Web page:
“A must-read for any spy aficionado!” — Former Senior Operations Officer, CIA
“It is a profound book. One I won’t forget for a long while.” — Senior Military Officer, Pentagon
Someone is stealing weapons and ammunition from America's military bases. Who is stealing them and why? That is what CIA operative Eric Brent faces as he is being used by the CIA to flush out a secretive, "phantom" group hostile to a U.S. administration that threatens to destroy the American economy and shrink individual freedoms under the code name, Project Warrior.
Alexandra Hamlet’s first novel, The Right Guard, takes us on a suspense-filled journey through the world of intelligence and defense in the 1970s. Over one million military weapons and equipment are missing from the U.S. military inventories across the country.
Though set in 1978, The Right Guard resembles the present political and economic climate of the United States, giving the reader a sense that such a scenario is very conceivable even today.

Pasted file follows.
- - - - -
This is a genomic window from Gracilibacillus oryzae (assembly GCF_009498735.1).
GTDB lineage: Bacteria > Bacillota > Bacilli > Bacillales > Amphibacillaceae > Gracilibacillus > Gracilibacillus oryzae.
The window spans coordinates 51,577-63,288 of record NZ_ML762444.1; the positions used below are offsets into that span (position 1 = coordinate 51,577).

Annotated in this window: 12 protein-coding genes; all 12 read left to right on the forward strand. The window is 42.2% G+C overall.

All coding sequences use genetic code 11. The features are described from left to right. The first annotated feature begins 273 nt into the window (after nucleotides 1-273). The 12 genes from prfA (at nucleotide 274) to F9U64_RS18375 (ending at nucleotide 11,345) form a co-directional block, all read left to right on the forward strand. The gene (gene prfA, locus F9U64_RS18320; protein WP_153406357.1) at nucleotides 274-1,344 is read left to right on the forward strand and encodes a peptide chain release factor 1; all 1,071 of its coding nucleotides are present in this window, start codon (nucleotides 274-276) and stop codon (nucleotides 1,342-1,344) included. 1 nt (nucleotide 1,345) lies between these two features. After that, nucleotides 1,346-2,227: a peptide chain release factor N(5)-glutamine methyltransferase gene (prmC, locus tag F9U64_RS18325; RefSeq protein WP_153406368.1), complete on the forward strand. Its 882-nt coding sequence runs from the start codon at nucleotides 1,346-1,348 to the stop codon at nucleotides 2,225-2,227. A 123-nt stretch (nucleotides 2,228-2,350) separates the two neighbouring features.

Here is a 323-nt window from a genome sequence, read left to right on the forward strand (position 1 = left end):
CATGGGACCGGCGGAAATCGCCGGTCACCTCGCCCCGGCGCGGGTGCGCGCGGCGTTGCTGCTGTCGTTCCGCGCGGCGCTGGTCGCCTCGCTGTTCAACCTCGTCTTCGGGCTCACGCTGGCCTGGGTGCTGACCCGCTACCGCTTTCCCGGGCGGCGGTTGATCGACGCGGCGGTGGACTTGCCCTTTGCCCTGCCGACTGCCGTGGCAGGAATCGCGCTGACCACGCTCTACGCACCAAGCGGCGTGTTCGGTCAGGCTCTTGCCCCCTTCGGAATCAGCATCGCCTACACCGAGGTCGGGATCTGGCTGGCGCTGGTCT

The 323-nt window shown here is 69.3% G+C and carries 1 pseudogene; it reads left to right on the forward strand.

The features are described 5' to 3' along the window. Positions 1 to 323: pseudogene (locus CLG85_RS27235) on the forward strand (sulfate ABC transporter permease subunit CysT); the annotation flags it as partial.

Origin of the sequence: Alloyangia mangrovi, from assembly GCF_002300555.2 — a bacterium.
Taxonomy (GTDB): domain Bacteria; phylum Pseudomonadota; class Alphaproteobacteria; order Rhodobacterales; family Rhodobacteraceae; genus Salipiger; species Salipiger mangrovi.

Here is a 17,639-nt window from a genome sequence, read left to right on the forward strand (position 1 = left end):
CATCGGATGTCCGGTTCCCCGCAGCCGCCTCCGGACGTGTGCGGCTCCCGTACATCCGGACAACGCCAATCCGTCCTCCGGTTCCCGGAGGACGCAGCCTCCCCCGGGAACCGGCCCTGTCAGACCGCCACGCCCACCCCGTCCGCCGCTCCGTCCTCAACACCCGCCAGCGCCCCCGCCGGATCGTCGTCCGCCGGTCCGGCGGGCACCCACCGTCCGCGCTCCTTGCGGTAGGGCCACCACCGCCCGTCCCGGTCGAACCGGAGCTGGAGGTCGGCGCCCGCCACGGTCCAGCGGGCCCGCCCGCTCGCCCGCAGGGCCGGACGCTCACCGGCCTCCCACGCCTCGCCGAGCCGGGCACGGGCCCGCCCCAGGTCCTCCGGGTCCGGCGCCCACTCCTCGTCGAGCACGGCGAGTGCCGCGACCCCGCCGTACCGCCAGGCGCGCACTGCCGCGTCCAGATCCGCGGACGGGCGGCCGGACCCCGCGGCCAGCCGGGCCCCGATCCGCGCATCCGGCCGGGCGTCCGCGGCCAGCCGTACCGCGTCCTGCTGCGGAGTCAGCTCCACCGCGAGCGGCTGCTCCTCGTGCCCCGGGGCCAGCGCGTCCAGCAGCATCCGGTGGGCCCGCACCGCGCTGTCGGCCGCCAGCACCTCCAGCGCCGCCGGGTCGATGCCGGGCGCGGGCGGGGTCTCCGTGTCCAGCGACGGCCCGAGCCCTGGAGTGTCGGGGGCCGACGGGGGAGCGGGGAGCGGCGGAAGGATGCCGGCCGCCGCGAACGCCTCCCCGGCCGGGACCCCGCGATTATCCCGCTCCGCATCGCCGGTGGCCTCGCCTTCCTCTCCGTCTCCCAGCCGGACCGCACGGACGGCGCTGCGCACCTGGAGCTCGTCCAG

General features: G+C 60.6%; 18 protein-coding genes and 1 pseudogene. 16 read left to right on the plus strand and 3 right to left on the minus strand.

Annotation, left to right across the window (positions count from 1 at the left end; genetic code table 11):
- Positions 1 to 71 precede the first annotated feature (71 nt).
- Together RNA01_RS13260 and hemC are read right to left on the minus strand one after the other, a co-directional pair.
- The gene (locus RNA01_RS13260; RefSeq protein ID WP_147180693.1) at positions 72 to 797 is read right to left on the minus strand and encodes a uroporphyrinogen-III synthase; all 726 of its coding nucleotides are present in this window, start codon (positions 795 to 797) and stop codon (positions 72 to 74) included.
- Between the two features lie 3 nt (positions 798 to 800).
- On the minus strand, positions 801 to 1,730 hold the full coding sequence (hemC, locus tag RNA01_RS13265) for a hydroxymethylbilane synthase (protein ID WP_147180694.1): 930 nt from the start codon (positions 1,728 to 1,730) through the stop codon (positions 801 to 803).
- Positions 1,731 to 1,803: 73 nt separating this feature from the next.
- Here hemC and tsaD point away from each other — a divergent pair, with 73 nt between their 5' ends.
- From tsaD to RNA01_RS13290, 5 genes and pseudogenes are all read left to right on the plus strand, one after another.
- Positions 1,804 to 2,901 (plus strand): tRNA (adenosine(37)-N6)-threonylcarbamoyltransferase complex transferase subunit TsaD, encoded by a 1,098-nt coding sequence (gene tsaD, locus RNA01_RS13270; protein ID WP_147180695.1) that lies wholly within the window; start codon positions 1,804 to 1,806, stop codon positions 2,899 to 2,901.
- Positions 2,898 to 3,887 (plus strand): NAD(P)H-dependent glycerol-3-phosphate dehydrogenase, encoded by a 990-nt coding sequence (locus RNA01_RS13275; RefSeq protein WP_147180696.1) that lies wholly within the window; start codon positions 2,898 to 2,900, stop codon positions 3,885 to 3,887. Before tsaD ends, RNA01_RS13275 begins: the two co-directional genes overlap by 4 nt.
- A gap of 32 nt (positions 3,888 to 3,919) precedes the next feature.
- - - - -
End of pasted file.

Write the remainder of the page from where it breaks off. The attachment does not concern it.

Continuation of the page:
In irregular warfare consultant Hamlet's debut, the year is 1978 and over a million planes, tanks, and jeeps have mysteriously disappeared from various National Guard enclaves across the country, only to reappear at other previously defunct National Guard facilities. This hard-to-believe premise drives a rapid-fire story of cat-and-mouse between the CIA and the Right Guard, a rogue military group that the Agency believes is responsible for the relocation of the armaments. 38-year-old CIA operative Eric Brent is tasked with gaining the trust of Right Guard member Rake Benson and infiltrating the group, which eventually leads him to Deacon Malway, the elderly fanatic leader who dreams of taking over the United States and putting it under martial law in order to tailor the fabric of American life to his liking. The novel shifts rapidly between the efforts of Deacon's group to implement its goal, and those of Eric and his support team to thwart it. Countless new one-dimensional characters are introduced at such a dizzying speed that it's difficult to keep their loyalties straight. The novel's multitude of details lend authenticity to the story (such as epigraphic real-life newspaper clippings at the beginnings of many chapters), but their sheer volume impedes the flow of the novel.